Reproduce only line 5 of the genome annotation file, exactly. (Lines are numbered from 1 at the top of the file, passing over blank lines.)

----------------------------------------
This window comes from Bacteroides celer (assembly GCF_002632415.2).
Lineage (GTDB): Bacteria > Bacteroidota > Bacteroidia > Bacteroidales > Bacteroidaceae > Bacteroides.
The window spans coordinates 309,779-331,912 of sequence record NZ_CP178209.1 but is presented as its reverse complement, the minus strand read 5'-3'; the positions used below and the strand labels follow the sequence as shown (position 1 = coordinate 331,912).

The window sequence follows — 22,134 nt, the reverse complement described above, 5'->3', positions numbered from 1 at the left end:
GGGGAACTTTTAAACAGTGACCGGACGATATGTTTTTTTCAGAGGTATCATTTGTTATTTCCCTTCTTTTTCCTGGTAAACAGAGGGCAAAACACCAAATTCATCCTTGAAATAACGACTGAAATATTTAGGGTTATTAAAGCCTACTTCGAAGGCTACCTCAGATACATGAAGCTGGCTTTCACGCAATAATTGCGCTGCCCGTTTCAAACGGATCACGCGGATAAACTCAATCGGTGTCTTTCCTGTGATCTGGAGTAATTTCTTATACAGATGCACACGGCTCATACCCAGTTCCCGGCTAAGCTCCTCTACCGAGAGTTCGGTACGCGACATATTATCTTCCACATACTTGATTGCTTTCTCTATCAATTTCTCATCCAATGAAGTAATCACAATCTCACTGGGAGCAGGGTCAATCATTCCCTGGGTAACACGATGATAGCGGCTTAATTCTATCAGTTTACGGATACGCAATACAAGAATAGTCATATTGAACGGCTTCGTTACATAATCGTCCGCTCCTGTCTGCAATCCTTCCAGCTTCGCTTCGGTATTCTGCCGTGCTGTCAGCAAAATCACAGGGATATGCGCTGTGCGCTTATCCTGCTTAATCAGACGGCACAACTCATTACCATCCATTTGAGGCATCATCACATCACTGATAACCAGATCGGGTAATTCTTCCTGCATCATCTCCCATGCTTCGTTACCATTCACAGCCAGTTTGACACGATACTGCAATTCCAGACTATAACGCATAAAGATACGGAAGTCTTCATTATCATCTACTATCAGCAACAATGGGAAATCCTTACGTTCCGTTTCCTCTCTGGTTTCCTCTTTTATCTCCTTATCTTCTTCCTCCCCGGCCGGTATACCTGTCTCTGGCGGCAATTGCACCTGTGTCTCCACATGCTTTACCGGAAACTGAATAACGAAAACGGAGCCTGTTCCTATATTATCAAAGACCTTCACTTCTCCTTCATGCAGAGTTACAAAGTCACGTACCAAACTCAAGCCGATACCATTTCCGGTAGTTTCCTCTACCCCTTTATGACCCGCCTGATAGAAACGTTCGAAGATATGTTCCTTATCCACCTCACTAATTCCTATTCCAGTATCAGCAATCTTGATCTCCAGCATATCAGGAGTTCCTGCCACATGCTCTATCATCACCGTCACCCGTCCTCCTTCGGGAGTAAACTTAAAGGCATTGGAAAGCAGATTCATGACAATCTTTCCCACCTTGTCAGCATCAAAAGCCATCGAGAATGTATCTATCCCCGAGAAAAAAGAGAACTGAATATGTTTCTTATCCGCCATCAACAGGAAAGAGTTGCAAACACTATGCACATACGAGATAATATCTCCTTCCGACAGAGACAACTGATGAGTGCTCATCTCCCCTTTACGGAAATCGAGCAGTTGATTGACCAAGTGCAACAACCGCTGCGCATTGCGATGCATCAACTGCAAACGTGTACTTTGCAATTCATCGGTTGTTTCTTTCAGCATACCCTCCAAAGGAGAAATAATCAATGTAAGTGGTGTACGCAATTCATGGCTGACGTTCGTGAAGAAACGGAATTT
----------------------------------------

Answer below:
GGGGAACTTTTAAACAGTGACCGGACGATATGTTTTTTTCAGAGGTATCATTTGTTATTTCCCTTCTTTTTCCTGGTAAACAGAGGGCAAAACACCAAATTCATCCTTGAAATAACGACTGAAATATTTAGGGTTATTAAAGCCTACTTCGAAGGCTACCTCAGATACATGAAGCTGGCTTTCACGCAATAATTGCGCTGCCCGTTTCAAACGGATCACGCGGATAAACTCAATCGGTGTCTTTCCTGTGATCTGGAGTAATTTCTTATACAGATGCACACGGCTCATACCCAGTTCCCGGCTAAGCTCCTCTACCGAGAGTTCGGTACGCGACATATTATCTTCCACATACTTGATTGCTTTCTCTATCAATTTCTCATCCAATGAAGTAATCACAATCTCACTGGGAGCAGGGTCAATCATTCCCTGGGTAACACGATGATAGCGGCTTAATTCTATCAGTTTACGGATACGCAATACAAGAATAGTCATATTGAACGGCTTCGTTACATAATCGTCCGCTCCTGTCTGCAATCCTTCCAGCTTCGCTTCGGTATTCTGCCGTGCTGTCAGCAAAATCACAGGGATATGCGCTGTGCGCTTATCCTGCTTAATCAGACGGCACAACTCATTACCATCCATTTGAGGCATCATCACATCACTGATAACCAGATCGGGTAATTCTTCCTGCATCATCTCCCATGCTTCGTTACCATTCACAGCCAGTTTGACACGATACTGCAATTCCAGACTATAACGCATAAAGATACGGAAGTCTTCATTATCATCTACTATCAGCAACAATGGGAAATCCTTACGTTCCGTTTCCTCTCTGGTTTCCTCTTTTATCTCCTTATCTTCTTCCTCCCCGGCCGGTATACCTGTCTCTGGCGGCAATTGCACCTGTGTCTCCACATGCTTTACCGGAAACTGAATAACGAAAACGGAGCCTGTTCCTATATTATCAAAGACCTTCACTTCTCCTTCATGCAGAGTTACAAAGTCACGTACCAAACTCAAGCCGATACCATTTCCGGTAGTTTCCTCTACCCCTTTATGACCCGCCTGATAGAAACGTTCGAAGATATGTTCCTTATCCACCTCACTAATTCCTATTCCAGTATCAGCAATCTTGATCTCCAGCATATCAGGAGTTCCTGCCACATGCTCTATCATCACCGTCACCCGTCCTCCTTCGGGAGTAAACTTAAAGGCATTGGAAAGCAGATTCATGACAATCTTTCCCACCTTGTCAGCATCAAAAGCCATCGAGAATGTATCTATCCCCGAGAAAAAAGAGAACTGAATATGTTTCTTATCCGCCATCAACAGGAAAGAGTTGCAAACACTATGCACATACGAGATAATATCTCCTTCCGACAGAGACAACTGATGAGTGCTCATCTCCCCTTTACGGAAATCGAGCAGTTGATTGACCAAGTGCAACAACCGCTGCGCATTGCGATGCATCAACTGCAAACGTGTACTTTGCAATTCATCGGTTGTTTCTTTCAGCATACCCTCCAAAGGAGAAATAATCAATGTAAGTGGTGTACGCAATTCATGGCTGACGTTCGTGAAGAAACGGAATTT